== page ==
top of page

The Chinook of the Northwest for AP U.S. History

Cate O'Donnell

3 min read

Apr 26




The Chinook tribe is an illustrative example of the Native American Societies before European Contact topic in Period 1 of AP U.S. History. You could reference this example on your AP U.S. History test.

Lewis and Clark
Lewis and Clark Meet Native Tribe/public domain

The Chinook people, native to the Pacific Northwest along the lower Columbia River in present-day Washington and Oregon, were renowned for their rich cultural heritage, complex social structure, and sophisticated trade networks. Their strategic geographical location along major river routes facilitated not only their survival but also their prominence in regional interactions long before the arrival of Lewis and Clark in the early 19th century.

The Chinook inhabited a region characterized by a temperate rainforest climate, rich estuaries, and diverse ecosystems, providing abundant natural resources. The Columbia River, teeming with salmon, supported their diet and economy, enabling them to become one of the most prosperous and populous groups in the area. This environment dictated their lifestyle and cultural practices, allowing them to thrive and develop a dynamic society.

Chinook society was highly stratified, featuring a clear distinction between the elite or nobles, commoners, and enslaved people who were war captives or purchased from other tribes. Nobility was often determined by lineage and demonstrated through elaborate potlatch ceremonies, where leaders distributed wealth and solidified social status. Men were primarily responsible for fishing, hunting, and warfare, utilizing their skills in canoe building and navigating the Columbia River. Women played crucial roles, gathering plant foods, weaving baskets from cedar bark and spruce root, and crafting garments, which were essential for both domestic use and trade.

The architectural prowess of the Chinook was evident in their large plank houses, constructed from abundant cedar wood to accommodate multiple families. These homes, sometimes over 100 feet long, featured separate areas for sleeping and cooking and large communal spaces for social and religious activities. Their design allowed for easy disassembly and movement, accommodating their semi-nomadic lifestyle dictated by seasonal changes and trading needs.

The Chinook were central players in extensive trade networks spanning the Pacific Northwest. They engaged in commerce with coastal tribes such as the Tillamook to the south and the Tlingit to the north, as well as inland tribes like the Nez Perce and Yakama. Their strategic position enabled them to control the trade of goods such as salmon, luxury items like dentalium shells and obsidian, and their expertly crafted canoes, which were a hallmark of their craftsmanship and widely traded.

Spiritual life for the Chinook was deeply connected to the natural world, with a belief system rooted in animism. They held major religious ceremonies in accordance with seasonal cycles, particularly the salmon runs, viewed as gifts from the spirits. Shamans, both male and female, wielded significant power, conducting ceremonies to ensure bountiful resources and heal the sick, blending herbal medicine, spiritual knowledge, and practical wisdom.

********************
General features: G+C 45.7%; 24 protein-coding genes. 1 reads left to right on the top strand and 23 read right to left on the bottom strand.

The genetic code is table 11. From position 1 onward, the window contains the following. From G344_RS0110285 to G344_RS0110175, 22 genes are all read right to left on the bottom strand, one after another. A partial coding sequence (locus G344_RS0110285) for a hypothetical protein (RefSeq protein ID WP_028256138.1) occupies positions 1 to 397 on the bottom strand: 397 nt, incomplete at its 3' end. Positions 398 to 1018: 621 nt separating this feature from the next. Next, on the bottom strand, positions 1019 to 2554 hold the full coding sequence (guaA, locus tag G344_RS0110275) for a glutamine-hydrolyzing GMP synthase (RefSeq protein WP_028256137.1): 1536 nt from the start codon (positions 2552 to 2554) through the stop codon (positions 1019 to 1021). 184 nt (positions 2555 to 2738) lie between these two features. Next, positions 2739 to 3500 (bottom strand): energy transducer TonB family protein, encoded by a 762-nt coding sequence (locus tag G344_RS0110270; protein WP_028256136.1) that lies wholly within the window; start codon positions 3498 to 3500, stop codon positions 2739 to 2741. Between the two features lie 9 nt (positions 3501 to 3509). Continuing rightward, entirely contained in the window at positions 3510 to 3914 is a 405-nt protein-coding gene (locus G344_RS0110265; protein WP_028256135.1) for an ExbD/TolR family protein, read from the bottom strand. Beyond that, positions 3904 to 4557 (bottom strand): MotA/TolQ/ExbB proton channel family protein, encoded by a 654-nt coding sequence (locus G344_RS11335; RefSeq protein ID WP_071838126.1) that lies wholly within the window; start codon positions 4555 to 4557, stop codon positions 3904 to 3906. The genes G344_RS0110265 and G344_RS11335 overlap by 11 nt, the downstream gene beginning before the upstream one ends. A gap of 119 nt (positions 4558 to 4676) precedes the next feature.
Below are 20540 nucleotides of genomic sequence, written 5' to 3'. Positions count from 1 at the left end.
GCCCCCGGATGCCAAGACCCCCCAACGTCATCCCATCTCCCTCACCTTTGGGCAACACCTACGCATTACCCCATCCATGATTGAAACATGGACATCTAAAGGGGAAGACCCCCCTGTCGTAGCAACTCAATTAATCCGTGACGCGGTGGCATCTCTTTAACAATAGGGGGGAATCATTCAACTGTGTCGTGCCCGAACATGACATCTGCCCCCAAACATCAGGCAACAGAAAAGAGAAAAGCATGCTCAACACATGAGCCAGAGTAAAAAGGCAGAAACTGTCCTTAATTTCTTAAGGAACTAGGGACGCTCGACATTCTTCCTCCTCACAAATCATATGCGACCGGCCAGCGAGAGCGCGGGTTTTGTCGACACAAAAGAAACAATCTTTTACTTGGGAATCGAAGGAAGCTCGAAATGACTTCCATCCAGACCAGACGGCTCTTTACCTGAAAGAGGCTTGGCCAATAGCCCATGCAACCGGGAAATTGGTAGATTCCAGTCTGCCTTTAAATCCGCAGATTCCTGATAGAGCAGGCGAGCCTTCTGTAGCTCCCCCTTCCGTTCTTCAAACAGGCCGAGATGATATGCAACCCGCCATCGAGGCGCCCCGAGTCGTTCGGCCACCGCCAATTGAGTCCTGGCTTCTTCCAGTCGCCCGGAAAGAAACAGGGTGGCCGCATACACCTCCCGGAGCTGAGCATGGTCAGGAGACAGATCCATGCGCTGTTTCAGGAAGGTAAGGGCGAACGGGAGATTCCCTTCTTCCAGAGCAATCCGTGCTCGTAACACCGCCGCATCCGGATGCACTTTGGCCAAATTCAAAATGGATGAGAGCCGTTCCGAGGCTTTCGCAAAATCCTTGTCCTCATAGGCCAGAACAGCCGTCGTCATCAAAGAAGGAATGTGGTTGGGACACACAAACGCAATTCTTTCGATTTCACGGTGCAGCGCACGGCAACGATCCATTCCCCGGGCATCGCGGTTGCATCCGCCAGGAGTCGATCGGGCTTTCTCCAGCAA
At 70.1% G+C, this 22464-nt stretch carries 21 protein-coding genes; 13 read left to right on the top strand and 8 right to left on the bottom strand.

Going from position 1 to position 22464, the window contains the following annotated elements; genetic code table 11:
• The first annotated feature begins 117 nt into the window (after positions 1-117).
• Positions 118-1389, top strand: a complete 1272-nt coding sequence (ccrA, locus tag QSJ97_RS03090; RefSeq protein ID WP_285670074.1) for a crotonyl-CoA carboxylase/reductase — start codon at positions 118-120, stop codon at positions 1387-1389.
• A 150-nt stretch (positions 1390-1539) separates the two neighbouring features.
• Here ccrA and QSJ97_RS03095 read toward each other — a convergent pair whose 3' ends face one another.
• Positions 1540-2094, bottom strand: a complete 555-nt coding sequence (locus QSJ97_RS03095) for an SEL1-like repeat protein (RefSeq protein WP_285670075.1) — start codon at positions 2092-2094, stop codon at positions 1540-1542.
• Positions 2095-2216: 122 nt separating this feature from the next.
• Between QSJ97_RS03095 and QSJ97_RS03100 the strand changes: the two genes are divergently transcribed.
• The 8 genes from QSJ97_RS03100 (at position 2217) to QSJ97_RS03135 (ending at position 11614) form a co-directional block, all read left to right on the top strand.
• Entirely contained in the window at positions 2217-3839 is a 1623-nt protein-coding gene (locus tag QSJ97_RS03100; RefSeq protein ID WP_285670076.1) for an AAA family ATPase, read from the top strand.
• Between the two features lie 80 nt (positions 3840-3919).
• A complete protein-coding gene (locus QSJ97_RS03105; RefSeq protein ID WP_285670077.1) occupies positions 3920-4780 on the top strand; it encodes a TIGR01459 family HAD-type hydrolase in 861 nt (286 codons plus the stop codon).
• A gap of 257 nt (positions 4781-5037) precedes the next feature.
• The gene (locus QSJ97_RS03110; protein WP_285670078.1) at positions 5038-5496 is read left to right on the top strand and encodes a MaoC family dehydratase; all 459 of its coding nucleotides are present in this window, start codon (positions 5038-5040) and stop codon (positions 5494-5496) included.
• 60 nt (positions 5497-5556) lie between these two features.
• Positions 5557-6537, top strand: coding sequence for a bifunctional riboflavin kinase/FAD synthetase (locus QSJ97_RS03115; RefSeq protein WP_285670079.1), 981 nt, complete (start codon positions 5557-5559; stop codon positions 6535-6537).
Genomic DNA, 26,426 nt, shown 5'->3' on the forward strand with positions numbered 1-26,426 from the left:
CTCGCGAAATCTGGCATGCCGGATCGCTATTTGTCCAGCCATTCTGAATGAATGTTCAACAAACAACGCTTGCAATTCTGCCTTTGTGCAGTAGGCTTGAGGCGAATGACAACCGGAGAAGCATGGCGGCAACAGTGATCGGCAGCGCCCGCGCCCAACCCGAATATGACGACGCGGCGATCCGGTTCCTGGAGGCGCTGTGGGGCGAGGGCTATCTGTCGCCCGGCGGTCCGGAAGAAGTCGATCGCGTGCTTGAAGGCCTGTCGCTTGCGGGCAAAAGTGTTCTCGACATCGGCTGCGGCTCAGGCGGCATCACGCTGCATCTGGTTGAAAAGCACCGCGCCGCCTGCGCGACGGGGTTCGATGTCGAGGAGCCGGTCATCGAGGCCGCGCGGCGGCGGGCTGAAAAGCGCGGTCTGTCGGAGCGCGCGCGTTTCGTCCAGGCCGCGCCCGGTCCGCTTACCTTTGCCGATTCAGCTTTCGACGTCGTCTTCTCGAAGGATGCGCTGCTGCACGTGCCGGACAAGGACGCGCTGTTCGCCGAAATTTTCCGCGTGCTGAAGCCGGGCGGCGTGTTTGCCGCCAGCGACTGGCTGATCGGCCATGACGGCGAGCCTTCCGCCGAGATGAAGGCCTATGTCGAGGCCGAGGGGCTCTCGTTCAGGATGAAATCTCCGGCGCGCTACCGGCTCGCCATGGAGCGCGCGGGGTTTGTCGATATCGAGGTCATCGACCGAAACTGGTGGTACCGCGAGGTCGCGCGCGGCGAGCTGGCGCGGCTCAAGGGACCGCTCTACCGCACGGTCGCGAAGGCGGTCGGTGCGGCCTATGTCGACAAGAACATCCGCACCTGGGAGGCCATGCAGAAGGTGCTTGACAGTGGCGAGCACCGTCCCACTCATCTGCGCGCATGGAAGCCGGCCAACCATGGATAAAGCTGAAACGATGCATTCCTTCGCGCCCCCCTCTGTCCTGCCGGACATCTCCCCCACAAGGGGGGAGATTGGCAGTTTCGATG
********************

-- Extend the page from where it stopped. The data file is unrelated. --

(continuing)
The term “Chinook” collectively refers to several groups such as the Clatsop, Kathlamet, Wahkiakum, Wasco, and Wishram, who, while sharing linguistic and cultural similarities, had distinct identities. Coastal tribes like the Clatsop had greater access to marine resources and engaged extensively in maritime trade. In contrast, inland tribes such as the Wasco and Wishram had access to plateau resources and were pivotal in trade networks extending into the interior. Despite these differences, the shared Chinookan language and cultural practices like the potlatch ceremony created a cohesive cultural identity among these groups.

The use of the name “Chinook” by Lewis and Clark in their expedition journals helped to cement the collective identity of these diverse groups under a single nomenclature. Their arrival marked a pivotal shift in Chinook history, introducing new technologies and trade opportunities but also bringing diseases like smallpox, which devastated the population. The treaties and land agreements that followed often resulted in the loss of traditional lands and further erosion of their cultural practices and autonomy. Despite these challenges, the Chinook strove to preserve and revitalize their rich cultural heritage, maintaining their identity and traditions in the face of ongoing changes and adversity.


Would you prefer to share a printable passage with your students? Click the image below to grab it!

The Chinook FREE Reading Passage

Do you want to watch a video about the Chinook?

More Videos on the Chinook

Chinookan Plank Houses

The Evolution of the Pacific Northwest Coast: Abundance, Prosperity & Complexity

Indigenous History of the Pacific Northwest Coast

Introduction to Chinook Tilixam

Chinook Justice: A Pacific Northwest Tribe’s Fight for Recognition

The Forgotten Trade Language of the Pacific Northwest

Native American Societies Before European Contact

Period 1

AP U.S. History

The Chinook


“A Lower Columbia Chinook Historical Timeline.” PUBLIC HISTORY PDX, 11 Oct. 2017,

Britannica, The Editors of Encyclopaedia. “Chinook”. Encyclopedia Britannica, 21 Jun. 2023, Accessed 25 April 2024.

Homepage, Accessed 25 Apr. 2024.

#Chinook #LewisandClark #NativeTribes

Cate O'Donnell

3 min read

Apr 26




Couldn’t Load Comments
It looks like there was a technical problem. Try reconnecting or refreshing the page.
bottom of page